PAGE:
Screenshots

 

CLion

 

https://confluence.jetbrains.com/display/CLION/Early+Access+Program

Platforms

Linux

Mac OS

Windows

 

Price

None yet.

 

NOTE!  Lion is currently an EAP — Early Access Preview.  Basically it’s a beta.

Another IDE from JetBrains, this one is dedicated 100% to C++ development.  This product is in early release and eventually will be commercial paid software.  The basic idea behind CLion is to provide a C++ IDE that works equally across all platforms. If you are familiar with out JetBrain products, CLion will be instantly comfortable.  CLion is built over top of the popular CMake build system, this can present some challenges when trying to import projects that do not use CMake as their build system.  Of course once again you can expect excellent refactoring support.  CLion is expected to hit v1.0 release in early Q1 2015.

Screenshots

Programming

6. February 2015

 

This tutorial is available as an HD video here.

Today we are going to look at using audio with Godot.  If you’ve used other game engines you will find the process is probably quite a bit different and perhaps a little unintuitive but in the end rather simple and quite power.  It is a bit of a multistep process so let’s jump right in.

 

For this example you are going to need a couple audio files.  Personally I get most of the audio files for my tutorials from a site called http://www.freesound.org/.  Now a moment about audio formats.

 

The Two Kinds of Audio

 

There are two audio types in Godot ( and many other game engines ).  Samples and Streams.  A sample is an uncompressed piece of sound that is loaded into memory.  Samples take up more memory but a great deal less processing power.  In Godot you create samples by importing them as WAV files.  Streams on the other hand are instead compressed audio files (think MP3), often much longer in duration.  These you simply copy into your project, Godot supports MPC and Ogg Vorbis formats. 

 

Generally samples are used for in game quick sound effects, while streams are used for background music.  There is a pretty good chance your audio isn’t in WAV, Ogg or MPC format.  If it isn’t, I highly recommend the free program Audacity for converting between formats.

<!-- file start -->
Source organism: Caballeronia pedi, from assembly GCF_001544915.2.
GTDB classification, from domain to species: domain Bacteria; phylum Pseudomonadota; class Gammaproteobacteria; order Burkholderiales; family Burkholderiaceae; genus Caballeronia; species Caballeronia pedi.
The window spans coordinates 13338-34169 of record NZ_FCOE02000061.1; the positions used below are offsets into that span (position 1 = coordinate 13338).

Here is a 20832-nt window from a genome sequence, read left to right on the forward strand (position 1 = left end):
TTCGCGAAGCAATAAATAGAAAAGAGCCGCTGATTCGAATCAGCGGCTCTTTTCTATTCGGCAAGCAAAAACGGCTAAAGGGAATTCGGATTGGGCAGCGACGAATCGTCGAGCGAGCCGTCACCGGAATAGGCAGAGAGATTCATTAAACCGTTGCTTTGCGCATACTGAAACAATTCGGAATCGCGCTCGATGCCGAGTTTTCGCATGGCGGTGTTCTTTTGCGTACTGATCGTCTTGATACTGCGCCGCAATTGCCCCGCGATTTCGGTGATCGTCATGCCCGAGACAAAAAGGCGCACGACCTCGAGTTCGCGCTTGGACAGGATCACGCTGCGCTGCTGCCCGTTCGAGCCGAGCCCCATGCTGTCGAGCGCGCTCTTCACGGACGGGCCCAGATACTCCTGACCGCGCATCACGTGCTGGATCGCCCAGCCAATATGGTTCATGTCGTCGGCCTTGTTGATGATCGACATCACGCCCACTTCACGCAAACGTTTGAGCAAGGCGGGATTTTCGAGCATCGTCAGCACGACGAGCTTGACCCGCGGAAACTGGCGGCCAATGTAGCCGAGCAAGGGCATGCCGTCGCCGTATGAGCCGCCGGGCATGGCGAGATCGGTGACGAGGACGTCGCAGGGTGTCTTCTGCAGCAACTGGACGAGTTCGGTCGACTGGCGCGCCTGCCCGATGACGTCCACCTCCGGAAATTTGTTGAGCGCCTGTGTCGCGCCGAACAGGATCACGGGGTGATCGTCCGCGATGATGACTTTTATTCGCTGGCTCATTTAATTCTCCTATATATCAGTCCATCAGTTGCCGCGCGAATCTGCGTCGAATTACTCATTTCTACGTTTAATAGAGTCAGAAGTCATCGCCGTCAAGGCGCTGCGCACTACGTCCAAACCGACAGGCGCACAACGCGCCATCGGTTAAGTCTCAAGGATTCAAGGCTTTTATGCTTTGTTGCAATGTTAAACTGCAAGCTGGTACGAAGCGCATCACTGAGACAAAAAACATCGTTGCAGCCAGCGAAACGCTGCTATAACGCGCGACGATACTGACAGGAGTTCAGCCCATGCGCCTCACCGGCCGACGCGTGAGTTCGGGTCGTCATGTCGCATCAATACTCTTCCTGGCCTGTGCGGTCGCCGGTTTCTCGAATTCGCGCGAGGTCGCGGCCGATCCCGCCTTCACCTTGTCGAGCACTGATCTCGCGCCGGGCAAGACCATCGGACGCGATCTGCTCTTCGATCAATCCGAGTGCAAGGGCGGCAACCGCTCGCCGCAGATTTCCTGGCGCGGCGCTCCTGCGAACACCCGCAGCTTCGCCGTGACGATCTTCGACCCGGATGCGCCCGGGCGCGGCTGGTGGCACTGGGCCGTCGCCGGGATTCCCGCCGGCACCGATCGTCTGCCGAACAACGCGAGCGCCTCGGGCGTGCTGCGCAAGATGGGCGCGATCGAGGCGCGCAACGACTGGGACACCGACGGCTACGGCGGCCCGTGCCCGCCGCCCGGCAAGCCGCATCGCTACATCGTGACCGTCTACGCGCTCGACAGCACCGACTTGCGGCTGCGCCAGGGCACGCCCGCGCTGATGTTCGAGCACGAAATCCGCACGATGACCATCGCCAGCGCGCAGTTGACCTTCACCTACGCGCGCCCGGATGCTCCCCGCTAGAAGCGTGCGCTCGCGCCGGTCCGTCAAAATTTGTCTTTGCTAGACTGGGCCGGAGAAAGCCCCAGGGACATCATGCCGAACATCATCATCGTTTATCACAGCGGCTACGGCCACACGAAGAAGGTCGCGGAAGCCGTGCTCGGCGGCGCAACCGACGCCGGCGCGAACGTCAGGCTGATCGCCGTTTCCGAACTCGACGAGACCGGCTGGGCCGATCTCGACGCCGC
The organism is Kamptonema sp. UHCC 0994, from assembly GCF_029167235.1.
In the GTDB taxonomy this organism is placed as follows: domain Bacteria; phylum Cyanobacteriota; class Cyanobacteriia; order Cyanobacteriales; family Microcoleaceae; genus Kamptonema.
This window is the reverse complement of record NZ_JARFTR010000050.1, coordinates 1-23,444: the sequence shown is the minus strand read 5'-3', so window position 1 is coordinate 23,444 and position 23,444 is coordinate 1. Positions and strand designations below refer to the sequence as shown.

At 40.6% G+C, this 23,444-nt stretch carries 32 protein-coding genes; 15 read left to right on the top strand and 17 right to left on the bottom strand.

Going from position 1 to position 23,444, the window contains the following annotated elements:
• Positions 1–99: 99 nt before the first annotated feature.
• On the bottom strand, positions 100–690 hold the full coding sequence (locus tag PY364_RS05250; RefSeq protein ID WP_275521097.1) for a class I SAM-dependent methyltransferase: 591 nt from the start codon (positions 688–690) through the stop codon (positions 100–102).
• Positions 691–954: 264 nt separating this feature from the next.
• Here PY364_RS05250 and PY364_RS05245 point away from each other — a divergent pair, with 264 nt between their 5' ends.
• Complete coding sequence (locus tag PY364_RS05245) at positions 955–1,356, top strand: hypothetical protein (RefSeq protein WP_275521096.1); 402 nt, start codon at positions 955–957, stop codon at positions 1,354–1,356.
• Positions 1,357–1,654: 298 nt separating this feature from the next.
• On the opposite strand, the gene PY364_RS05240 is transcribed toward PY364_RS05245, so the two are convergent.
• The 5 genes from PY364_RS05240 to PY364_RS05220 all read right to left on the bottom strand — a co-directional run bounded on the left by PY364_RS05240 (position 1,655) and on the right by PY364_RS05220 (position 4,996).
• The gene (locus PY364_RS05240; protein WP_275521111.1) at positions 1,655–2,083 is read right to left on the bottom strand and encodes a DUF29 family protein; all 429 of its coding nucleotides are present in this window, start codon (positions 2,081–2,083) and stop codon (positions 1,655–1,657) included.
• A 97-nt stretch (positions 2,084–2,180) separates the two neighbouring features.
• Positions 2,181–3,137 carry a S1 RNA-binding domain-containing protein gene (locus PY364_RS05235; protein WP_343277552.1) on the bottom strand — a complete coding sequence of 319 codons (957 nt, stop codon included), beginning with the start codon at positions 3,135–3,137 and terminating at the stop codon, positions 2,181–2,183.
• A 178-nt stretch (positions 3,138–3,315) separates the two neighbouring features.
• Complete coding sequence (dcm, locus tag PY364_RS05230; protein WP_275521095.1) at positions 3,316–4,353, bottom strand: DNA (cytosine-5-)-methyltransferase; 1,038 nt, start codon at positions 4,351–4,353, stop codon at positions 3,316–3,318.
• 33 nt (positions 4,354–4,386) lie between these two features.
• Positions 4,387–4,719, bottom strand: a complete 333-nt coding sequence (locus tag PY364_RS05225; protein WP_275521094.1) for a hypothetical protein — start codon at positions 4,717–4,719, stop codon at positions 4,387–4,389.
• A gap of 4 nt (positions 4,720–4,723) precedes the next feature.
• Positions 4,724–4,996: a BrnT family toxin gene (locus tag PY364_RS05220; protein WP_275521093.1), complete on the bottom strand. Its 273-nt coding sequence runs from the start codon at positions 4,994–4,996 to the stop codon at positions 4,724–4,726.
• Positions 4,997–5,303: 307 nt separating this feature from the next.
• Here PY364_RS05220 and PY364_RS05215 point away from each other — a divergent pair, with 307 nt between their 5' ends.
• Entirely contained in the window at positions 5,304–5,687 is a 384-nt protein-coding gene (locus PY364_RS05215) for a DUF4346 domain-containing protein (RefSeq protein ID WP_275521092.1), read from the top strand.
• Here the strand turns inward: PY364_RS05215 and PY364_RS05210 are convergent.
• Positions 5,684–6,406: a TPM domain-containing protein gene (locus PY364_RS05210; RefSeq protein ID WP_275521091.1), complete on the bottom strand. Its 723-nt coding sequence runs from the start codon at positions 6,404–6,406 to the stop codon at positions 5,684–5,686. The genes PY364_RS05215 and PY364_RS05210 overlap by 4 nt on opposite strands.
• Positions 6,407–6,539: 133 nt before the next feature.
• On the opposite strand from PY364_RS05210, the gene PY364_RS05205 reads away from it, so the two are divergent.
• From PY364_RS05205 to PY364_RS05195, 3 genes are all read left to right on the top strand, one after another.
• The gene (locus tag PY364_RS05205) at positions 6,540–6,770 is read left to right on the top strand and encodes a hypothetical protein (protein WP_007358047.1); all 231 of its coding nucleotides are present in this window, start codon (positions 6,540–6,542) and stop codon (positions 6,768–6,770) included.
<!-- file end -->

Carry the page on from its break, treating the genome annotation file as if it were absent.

Playing an Audio Sample

 

As I said earlier, samples are uncompressed audio files generally used for sound effects and it’s a multistep process loading and playing one.  Its also quite common to play multiple of the sample sample at once.  Ok, let’s look at that process.

 

First you need to create a SamplePlayer.  This is a node you can add to your scene.  There are 3 kinds of players, SamplePlayer, SamplePlayer2D and SpatialSamplePlayer.  They all accomplish the same thing, however 2D has additional stereo support and can be positioned in your 2D world, while Spatial enables you to position your audio source in 3D to simulate positional audio.  In this tutorial we are just going to use the simple SamplePlayer.  We may cover the other two in later tutorials.

 

Creating the SamplePlayer Node

Add a new SamplePlayer node to your scene:

image

 

 

Creating a new SampleLibrary

 

Now we need to create a Sample library.  With your SamplePlayer selected in the Scene panel, in Inspector locate Samples, drop in down and select New SampleLibrary:

image

 

Now drop it down again and select Edit:

image

 

This will change your active view to the samples library view.  Note, the tabs above ( 2d, 3d, etc ) will not navigate you out of this screen currently.  To get back to your 2D scene view, select a different node in the Scene panel to the right.

image

 

Importing an Audio Sample

 

We can now use this window to add our samples to the library… guess we need a sample.  For that you use the Import menu.  Select Import->Audio Sample:

image

 

This will bring up an Import Audio Samples dialog like so:

image